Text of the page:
Christian Eriksen Sends Teammates a Video Message After Collapsing at Euro 2020: He's 'In Good Spirits'

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FRIEDEMANN VOGEL/AFP via Getty Images

Christian Eriksen is "in good spirits" after he suffered cardiac arrest and collapsed during Saturday's Euro 2020 opening match against Finland.

The soccer player, 29, has since recorded a video message from the hospital for his teammates from Denmark, updating them on his condition and encouraging them to focus on their next game against Belgium on Thursday, according to ESPN.

"We are in touch with him," Jakob Hoeyer, communications director at the Danish football association, told reporters on Monday. "We were in touch with him yesterday and today. [His] condition is the same as yesterday, stable, good."

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Goalkeeper Kasper Schmeichel also visited his teammate in the hospital. "It was damn nice to see him smile and laugh and be himself and just feel that he is there," he told Danish broadcaster DR. "It was a great experience and something that has helped me a lot."

After collapsing facedown on the pitch in the 43rd minute, Eriksen received urgent medical attention for about 10 minutes. Applause erupted as the midfielder's teammates accompanied him in a stretcher off the field before he was transported to a hospital in Copenhagen. It was reported later in the day that Eriksen was "awake" and in stable condition.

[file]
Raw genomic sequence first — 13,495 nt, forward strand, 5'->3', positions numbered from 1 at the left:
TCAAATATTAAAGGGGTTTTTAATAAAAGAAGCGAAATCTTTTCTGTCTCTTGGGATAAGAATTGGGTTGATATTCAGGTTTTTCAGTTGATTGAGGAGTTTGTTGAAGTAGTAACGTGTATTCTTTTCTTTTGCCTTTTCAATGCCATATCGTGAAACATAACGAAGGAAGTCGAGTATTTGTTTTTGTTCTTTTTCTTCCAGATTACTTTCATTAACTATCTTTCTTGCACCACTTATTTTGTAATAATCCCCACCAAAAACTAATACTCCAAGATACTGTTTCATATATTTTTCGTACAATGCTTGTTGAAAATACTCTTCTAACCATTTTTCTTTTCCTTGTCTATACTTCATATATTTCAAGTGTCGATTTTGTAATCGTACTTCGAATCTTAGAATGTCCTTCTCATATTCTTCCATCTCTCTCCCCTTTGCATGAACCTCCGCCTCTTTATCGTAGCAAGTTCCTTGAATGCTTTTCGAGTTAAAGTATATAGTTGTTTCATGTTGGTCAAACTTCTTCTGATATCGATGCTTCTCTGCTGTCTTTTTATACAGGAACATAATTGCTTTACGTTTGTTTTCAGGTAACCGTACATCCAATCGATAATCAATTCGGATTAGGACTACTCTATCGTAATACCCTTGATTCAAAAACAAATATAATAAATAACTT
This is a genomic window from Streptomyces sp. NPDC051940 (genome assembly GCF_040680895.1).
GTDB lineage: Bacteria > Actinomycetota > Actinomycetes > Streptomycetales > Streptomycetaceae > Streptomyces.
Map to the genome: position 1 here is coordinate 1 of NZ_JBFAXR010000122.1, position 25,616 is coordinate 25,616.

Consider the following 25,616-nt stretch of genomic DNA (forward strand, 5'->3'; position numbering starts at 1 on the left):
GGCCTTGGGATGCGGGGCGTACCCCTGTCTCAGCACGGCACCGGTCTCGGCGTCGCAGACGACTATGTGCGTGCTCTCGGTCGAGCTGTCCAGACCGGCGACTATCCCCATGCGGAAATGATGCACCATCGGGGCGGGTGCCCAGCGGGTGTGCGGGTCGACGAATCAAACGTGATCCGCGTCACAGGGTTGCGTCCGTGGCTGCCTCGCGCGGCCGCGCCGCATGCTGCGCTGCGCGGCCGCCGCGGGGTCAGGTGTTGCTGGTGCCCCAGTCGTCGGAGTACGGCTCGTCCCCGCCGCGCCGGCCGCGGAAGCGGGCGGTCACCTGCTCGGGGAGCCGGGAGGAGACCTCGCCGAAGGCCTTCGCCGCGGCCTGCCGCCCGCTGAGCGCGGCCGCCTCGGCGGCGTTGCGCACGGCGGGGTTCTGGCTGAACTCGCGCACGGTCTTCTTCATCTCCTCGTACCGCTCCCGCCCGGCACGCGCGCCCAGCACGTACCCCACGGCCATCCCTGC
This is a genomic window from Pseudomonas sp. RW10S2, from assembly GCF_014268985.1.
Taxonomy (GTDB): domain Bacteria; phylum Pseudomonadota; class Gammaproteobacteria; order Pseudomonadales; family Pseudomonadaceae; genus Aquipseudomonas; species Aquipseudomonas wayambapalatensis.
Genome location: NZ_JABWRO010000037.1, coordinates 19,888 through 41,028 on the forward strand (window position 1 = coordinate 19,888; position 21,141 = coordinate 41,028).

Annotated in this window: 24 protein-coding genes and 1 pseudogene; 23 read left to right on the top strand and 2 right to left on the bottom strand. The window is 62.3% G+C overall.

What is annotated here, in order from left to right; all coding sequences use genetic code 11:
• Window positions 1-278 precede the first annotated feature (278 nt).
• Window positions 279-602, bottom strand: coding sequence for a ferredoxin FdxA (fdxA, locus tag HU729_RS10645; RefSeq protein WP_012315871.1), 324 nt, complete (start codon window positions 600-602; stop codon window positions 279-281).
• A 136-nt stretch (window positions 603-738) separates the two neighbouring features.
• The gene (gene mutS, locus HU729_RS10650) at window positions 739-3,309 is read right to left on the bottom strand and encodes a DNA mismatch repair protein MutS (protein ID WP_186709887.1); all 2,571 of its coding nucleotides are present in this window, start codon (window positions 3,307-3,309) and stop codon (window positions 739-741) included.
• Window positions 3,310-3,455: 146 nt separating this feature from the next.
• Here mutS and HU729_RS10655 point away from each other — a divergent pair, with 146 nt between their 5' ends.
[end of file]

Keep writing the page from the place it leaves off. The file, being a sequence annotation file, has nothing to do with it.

FRIEDEMANN VOGEL/AFP via Getty Images

His agent Martin Schoots said Eriksen is still undergoing tests. "We spoke this morning [Sunday]. He was joking around and in good spirits, he was doing well," he said to Italian newspaper Gazzetta dello Sport on Monday.

"We all want to understand what happened to him and he wants to as well," Schoots added. "The doctors are doing some detailed examinations, it will take time. Christian does not give up. Him and his family want to send everyone their thanks."

Following a crisis meeting with both teams and Union of European Football Associations (UEFA) match officials, the game resumed later Saturday, resulting in a 1-0 victory for Finland.

"UEFA is sure it treated the matter with utmost respect for the sensitive situation and for the players," the organization said in a statement. "It was decided to restart the match only after the two teams requested to finish the game on the same evening."

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Although the UEFA noted that "the players' need for 48 hours' rest between matches eliminated other options," many have scrutinized their decision to resume the game the same day. "The players were probably not given a real option in terms of taking a good decision that was in that moment in balance with where they were mentally," Jonas Baer-Hoffmann, general secretary of international players' union FIFPRO, told Reuters. "There's a lot of lessons that need to be drawn from this."

"It would have been better to cancel the game in that evening," Baer-Hoffmann added. "Take a bit of time, take a breath, look at it with a bit more distance, look at what are the options to carry on with the game or not, and if the game can't be replayed then I think also that would not be very important in comparison to what happened there to Christian."

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